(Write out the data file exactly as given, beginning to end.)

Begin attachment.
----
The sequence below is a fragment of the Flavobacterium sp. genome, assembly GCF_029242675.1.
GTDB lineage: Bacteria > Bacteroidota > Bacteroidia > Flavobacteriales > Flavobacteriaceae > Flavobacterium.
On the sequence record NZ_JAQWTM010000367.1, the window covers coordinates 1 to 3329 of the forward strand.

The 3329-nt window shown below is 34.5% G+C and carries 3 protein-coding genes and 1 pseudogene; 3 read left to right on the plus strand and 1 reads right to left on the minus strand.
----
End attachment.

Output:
The sequence below is a fragment of the Flavobacterium sp. genome, assembly GCF_029242675.1.
GTDB lineage: Bacteria > Bacteroidota > Bacteroidia > Flavobacteriales > Flavobacteriaceae > Flavobacterium.
On the sequence record NZ_JAQWTM010000367.1, the window covers coordinates 1 to 3329 of the forward strand.

The 3329-nt window shown below is 34.5% G+C and carries 3 protein-coding genes and 1 pseudogene; 3 read left to right on the plus strand and 1 reads right to left on the minus strand.